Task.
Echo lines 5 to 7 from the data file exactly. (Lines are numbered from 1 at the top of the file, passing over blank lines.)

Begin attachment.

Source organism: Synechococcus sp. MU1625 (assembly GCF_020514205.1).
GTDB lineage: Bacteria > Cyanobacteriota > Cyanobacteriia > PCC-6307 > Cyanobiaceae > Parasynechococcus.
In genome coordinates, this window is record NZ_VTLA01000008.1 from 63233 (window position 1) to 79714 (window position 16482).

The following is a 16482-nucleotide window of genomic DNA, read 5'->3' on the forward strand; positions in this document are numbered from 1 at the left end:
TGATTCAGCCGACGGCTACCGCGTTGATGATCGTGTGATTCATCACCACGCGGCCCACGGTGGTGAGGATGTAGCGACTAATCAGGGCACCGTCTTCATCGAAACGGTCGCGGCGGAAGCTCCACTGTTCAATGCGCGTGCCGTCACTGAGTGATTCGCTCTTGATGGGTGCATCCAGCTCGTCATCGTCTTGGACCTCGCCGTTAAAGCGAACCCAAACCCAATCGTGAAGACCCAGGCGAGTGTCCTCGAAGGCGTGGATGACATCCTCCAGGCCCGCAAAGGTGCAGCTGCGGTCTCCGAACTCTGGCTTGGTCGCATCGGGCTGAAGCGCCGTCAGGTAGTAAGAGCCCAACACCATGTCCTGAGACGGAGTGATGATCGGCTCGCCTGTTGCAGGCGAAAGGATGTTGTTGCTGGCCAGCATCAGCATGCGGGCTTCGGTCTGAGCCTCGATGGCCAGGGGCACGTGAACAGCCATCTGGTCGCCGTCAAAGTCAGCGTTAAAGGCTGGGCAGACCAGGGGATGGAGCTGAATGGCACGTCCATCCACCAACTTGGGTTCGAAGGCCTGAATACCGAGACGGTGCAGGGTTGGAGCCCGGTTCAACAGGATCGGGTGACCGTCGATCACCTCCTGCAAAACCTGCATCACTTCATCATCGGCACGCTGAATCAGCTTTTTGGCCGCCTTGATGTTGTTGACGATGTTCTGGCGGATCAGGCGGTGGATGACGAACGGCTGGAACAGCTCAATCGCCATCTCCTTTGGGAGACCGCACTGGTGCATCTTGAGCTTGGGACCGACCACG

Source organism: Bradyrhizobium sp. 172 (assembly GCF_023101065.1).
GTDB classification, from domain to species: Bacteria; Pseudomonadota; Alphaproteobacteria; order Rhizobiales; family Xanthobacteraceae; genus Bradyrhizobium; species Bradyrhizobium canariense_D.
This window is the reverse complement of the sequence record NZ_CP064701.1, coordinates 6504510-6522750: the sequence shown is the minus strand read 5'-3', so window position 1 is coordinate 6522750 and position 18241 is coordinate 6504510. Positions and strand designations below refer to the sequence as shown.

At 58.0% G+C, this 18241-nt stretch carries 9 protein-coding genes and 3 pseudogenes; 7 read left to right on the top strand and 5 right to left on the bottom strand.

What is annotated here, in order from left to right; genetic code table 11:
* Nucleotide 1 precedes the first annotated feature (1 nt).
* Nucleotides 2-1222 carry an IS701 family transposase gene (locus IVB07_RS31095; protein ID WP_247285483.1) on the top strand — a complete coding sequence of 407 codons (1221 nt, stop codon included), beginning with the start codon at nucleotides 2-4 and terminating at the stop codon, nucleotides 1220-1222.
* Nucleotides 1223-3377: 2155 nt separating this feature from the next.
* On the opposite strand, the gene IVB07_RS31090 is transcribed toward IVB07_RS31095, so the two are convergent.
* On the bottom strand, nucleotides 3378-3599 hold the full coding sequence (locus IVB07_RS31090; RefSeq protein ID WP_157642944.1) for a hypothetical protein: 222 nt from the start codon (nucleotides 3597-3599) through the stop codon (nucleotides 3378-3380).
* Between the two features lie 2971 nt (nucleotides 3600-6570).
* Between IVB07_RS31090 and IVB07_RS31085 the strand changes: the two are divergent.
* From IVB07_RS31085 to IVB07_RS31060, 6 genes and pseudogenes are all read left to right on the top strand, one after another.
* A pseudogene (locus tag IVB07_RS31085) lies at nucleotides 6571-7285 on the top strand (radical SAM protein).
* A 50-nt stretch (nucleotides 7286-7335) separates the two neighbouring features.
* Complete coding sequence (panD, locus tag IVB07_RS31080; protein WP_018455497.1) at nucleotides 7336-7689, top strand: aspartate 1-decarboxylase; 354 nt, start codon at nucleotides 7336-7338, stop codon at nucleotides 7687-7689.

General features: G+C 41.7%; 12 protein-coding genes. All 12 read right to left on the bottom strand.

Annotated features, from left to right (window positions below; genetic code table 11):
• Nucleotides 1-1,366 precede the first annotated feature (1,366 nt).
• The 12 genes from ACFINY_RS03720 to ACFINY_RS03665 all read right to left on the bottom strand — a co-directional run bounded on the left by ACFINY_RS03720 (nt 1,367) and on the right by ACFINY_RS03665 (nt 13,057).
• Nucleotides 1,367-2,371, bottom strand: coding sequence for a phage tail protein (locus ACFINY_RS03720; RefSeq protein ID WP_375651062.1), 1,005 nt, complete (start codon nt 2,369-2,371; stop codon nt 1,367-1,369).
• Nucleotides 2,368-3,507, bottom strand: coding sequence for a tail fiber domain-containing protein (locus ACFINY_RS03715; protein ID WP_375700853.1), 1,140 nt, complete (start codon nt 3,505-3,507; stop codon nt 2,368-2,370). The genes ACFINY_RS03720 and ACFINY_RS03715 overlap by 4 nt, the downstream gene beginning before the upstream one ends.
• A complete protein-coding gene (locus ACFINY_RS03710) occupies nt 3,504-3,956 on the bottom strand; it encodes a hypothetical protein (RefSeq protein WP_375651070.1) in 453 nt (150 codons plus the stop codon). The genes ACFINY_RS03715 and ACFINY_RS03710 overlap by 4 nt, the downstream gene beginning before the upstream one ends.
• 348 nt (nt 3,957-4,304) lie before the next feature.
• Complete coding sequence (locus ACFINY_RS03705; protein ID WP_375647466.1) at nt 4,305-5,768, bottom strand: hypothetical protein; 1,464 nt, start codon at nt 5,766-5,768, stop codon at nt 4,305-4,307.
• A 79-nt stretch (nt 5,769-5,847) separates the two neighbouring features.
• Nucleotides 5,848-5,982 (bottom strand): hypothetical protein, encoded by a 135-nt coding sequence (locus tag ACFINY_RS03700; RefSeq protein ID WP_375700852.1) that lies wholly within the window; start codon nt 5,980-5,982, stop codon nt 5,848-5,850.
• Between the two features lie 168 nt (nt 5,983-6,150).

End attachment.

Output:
TGATTCAGCCGACGGCTACCGCGTTGATGATCGTGTGATTCATCACCACGCGGCCCACGGTGGTGAGGATGTAGCGACTAATCAGGGCACCGTCTTCATCGAAACGGTCGCGGCGGAAGCTCCACTGTTCAATGCGCGTGCCGTCACTGAGTGATTCGCTCTTGATGGGTGCATCCAGCTCGTCATCGTCTTGGACCTCGCCGTTAAAGCGAACCCAAACCCAATCGTGAAGACCCAGGCGAGTGTCCTCGAAGGCGTGGATGACATCCTCCAGGCCCGCAAAGGTGCAGCTGCGGTCTCCGAACTCTGGCTTGGTCGCATCGGGCTGAAGCGCCGTCAGGTAGTAAGAGCCCAACACCATGTCCTGAGACGGAGTGATGATCGGCTCGCCTGTTGCAGGCGAAAGGATGTTGTTGCTGGCCAGCATCAGCATGCGGGCTTCGGTCTGAGCCTCGATGGCCAGGGGCACGTGAACAGCCATCTGGTCGCCGTCAAAGTCAGCGTTAAAGGCTGGGCAGACCAGGGGATGGAGCTGAATGGCACGTCCATCCACCAACTTGGGTTCGAAGGCCTGAATACCGAGACGGTGCAGGGTTGGAGCCCGGTTCAACAGGATCGGGTGACCGTCGATCACCTCCTGCAAAACCTGCATCACTTCATCATCGGCACGCTGAATCAGCTTTTTGGCCGCCTTGATGTTGTTGACGATGTTCTGGCGGATCAGGCGGTGGATGACGAACGGCTGGAACAGCTCAATCGCCATCTCCTTTGGGAGACCGCACTGGTGCATCTTGAGCTTGGGACCGACCACG

Source organism: Bradyrhizobium sp. 172 (assembly GCF_023101065.1).
GTDB classification, from domain to species: Bacteria; Pseudomonadota; Alphaproteobacteria; order Rhizobiales; family Xanthobacteraceae; genus Bradyrhizobium; species Bradyrhizobium canariense_D.